And that was it, the witch crafting process began, and a very magic afternoon for me it was.

I am not joking when I say that it was magic. All the ingredients of magic-making could be found in that kitchen.

First of all, there was the book: like every good witch, my great grandmother had her very own spell-book. She kept it in the blue laminated cupboard beside the sink, hidden behind a pile of dusty, unused copper pots.

The book itself was an old weekly diary given to her by the bank, as a sort of branded advertisement for Christmas time. It had a very worn, light blue paper cover with a picture of a lovely lady sitting beside a tree, wearing a big fluffy end of nineteenth-century style yellow dress in the act of reading a book. The pages, yellowed by the age, smelled of vanilla essence and cinnamon dust, probably due to the time spent in the cupboard. On the inside, my great grandmother trapped dozens of colorful leaflets and loose pieces of paper, popping out like bookmarks.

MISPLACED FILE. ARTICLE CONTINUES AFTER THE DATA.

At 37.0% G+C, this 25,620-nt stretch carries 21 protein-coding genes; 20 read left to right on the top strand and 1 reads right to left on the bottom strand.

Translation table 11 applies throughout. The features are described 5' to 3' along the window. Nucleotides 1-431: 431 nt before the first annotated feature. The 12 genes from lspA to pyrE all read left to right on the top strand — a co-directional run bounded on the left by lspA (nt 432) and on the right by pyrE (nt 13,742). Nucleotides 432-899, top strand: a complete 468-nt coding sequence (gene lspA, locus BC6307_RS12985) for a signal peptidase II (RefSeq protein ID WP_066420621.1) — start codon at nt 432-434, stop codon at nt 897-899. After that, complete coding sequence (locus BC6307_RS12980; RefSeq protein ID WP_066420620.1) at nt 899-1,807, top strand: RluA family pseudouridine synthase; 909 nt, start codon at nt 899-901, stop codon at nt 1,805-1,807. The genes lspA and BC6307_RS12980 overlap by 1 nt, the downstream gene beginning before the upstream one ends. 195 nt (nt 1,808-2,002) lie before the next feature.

In that bank branded diary, my great grandmother collected all of the spells her eighty-four years have taught her.

The book enchanted me, and I can’t hide. I had a sort of respect very close to fear for it.

Nobody was allowed to touch it. I can’t even imagine reading it!

There weren’t spells or instructions for black magic in the book but recipes, of course. The much part of which were cakes and sweets.

With a dramatic big theatrical gesture, the book was unveiled and positioned in the middle of the large laminated marble-looking kitchen table. Flour, eggs, butter, vanilla and sugar appeared as well right after.